In John's gospel in chapter 4 and verse 2, do you know what we read? That the Lord Jesus never baptised anyone, what a temptation it would've been! Imagine, if you had been baptised in the water by the Lord Himself you wouldn't have needed to set yourself apart, people would have done it for you! They'd have been whispering: 'He was baptised by the Lord Himself!'. They would have made you into some kind of saint, put you in a glass window, maybe even have worshipped you! Paul is in danger himself of creating a cult around himself, and he says: 'I thank God I didn't baptise any of you'. Now listen, I don't want to create confusion, but I just want to challenge any misunderstandings that any of you have with regards to what the Bible teaches. You might be asking in your mind: 'Well, what are the things that are essential and the things that are not essential to our position as Christians and Bible believing Christians? What grounds should we separate from others upon, and what ground should we definitely not separate on?'. I cannot answer all these questions tonight, it would take another 50 minutes to go into this, but I hope to go into it probably in the rest of our studies throughout 1 Corinthians. But let me say this: what was characteristic about the Corinthians was that they were dividing over non-essential matters. Now listen: they were dividing over carnal matters, they were forming sects around the personalities of men - Paul, Apollos, Cephas - and we must never do that, for that is carnality. No personality cults, no Christian superstars. One woman got up in the middle of a Sunday morning church service and objected and complained and shouted out loud that she was hearing more every Sunday about John Calvin from the pulpit than she was hearing about Jesus Christ!
There's a danger that we fall into this trap of following men, no matter how great these men may be. We're not meant to preach men, we're not meant to stand behind men. We're not meant to divide over carnal matters, like the rich and the poor that the Corinthians were dividing over. Those who were full, and those who were hungry at the Lord's Table, they weren't even waiting on one another, they were just feeding themselves and getting drunk - and there was this carnality that was entering into the church, and it ought not to have been so. We must never divide over carnality. Then there was intellectualism - not intellect, there's nothing wrong with intellect, God gave you it, so you use it - but intellectualism, where the intellectual were looking down on those who didn't know as much as they did. Sometimes we can do that, people who haven't had the privileges that we have had in the word of God and the teaching that you have had, and we can look down at them, and we can even think that it's a ground to separate from them - and it's not! Then there was false spirituality, because as you come near the end of this book you find those who, because they had certain spiritual gifts, they believed that they were more spiritual than others.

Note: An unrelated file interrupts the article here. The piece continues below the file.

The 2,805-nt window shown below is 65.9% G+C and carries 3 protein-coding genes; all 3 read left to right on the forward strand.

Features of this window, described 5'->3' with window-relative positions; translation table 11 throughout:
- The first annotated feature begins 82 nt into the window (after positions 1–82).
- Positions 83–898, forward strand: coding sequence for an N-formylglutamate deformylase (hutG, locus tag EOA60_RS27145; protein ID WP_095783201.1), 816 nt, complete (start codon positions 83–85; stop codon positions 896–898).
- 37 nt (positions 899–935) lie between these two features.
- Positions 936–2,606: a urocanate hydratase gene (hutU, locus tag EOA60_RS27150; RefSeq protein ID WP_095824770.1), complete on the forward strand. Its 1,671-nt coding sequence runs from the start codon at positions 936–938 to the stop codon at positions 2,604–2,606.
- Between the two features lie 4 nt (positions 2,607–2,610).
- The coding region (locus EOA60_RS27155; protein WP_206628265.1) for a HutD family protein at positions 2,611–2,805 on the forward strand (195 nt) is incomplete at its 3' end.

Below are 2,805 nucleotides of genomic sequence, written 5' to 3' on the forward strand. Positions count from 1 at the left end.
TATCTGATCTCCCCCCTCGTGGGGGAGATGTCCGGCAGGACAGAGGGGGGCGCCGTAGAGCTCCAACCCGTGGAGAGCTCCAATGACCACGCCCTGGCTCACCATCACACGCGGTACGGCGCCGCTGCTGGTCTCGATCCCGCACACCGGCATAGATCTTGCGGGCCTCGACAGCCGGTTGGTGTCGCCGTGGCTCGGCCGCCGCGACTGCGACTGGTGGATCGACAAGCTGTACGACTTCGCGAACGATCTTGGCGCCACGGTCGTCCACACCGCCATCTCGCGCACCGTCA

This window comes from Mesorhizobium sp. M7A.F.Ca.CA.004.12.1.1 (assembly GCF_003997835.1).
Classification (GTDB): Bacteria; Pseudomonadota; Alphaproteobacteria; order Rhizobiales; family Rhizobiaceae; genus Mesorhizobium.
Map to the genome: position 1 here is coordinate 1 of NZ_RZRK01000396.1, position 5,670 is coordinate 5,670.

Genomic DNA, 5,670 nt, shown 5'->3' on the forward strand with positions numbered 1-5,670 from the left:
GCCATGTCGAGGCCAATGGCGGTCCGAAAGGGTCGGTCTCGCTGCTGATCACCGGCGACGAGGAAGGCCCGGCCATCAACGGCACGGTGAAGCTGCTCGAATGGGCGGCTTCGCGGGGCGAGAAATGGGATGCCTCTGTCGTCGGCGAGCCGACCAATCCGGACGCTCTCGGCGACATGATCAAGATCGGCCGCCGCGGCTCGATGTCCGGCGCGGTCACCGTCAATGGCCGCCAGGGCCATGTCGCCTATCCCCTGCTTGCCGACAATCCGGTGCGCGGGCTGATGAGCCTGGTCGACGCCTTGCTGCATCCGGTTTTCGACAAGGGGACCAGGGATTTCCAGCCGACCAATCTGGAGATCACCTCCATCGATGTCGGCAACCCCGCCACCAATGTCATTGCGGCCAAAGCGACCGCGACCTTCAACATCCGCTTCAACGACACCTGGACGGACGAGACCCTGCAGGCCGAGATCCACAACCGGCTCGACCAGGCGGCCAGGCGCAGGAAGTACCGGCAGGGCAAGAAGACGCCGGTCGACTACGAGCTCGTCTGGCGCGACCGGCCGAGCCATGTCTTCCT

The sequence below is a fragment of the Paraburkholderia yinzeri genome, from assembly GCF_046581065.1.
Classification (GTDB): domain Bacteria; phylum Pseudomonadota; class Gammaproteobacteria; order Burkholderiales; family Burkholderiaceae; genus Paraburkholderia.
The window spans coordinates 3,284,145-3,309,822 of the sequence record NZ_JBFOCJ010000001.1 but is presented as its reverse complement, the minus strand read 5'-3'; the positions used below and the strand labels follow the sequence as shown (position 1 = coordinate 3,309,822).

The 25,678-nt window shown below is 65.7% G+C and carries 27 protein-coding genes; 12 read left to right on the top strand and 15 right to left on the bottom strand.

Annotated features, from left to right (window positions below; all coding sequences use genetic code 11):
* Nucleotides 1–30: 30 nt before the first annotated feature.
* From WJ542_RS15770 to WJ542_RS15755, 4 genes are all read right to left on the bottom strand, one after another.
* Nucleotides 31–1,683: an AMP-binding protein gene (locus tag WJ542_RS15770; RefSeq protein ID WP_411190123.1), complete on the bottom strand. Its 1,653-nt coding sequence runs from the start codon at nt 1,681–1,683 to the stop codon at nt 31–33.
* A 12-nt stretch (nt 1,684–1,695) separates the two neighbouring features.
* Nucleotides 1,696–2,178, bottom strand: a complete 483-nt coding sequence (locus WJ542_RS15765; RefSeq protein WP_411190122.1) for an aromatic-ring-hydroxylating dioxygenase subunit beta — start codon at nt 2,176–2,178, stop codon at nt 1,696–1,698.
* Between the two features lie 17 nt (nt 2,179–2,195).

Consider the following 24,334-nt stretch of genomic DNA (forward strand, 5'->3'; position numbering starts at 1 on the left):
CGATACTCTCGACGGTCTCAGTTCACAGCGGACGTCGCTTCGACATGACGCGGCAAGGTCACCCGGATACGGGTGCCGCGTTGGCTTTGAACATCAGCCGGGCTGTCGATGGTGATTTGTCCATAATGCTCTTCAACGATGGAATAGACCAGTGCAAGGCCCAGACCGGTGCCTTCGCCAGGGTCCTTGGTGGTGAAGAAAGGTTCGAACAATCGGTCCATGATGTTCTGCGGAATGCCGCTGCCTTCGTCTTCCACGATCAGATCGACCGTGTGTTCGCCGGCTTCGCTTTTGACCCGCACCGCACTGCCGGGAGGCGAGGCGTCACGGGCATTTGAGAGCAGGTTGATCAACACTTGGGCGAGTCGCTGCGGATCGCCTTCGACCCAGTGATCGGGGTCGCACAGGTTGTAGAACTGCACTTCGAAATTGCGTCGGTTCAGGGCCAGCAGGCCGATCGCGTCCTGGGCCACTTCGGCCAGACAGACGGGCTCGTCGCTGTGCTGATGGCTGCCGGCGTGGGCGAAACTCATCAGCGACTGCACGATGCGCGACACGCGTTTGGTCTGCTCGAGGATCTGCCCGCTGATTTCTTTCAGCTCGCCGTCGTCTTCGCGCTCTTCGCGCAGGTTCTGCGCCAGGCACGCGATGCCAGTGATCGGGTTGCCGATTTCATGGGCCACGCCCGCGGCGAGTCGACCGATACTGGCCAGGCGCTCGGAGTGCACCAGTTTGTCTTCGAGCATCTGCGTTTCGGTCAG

We all fall into this trap of sometimes thinking that because of our persuasion, because of our denomination, because of our creed, that we are more spiritual than other believers. Is that right? Is it right? It's not right! Why? Because we're all one in Christ, and unless there's a better Christ that you've got that I haven't got, or somebody down the road hasn't got, that's the only moment that you'll be better than anybody! Martin Lloyd-Jones, who I respect, and who's teaching I have benefited from on many occasions, on one occasion preaching in Bethesda Chapel in Sunderland on the 4th of November 1970, urged the British Evangelical Council not to let non-essential matters divide their united witness to the world. He outlined the book of Corinthians for them in an hour or so, and he said that from chapters 1 to 14 these Corinthians believers were urged by Paul not to divide over silly non-essential matters. Then in chapter 15 he began to expound that great chapter on resurrection, and he outlined for them the things that we ought to mark ourselves out as different in, and things that we ought to divide on, the things that we ought to stand for. It's not that the other things aren't important, they are very important for the working mechanisms of a local assembly, but for our witness to this world who only see faction and division and schism, these are the things that we ought to stand for!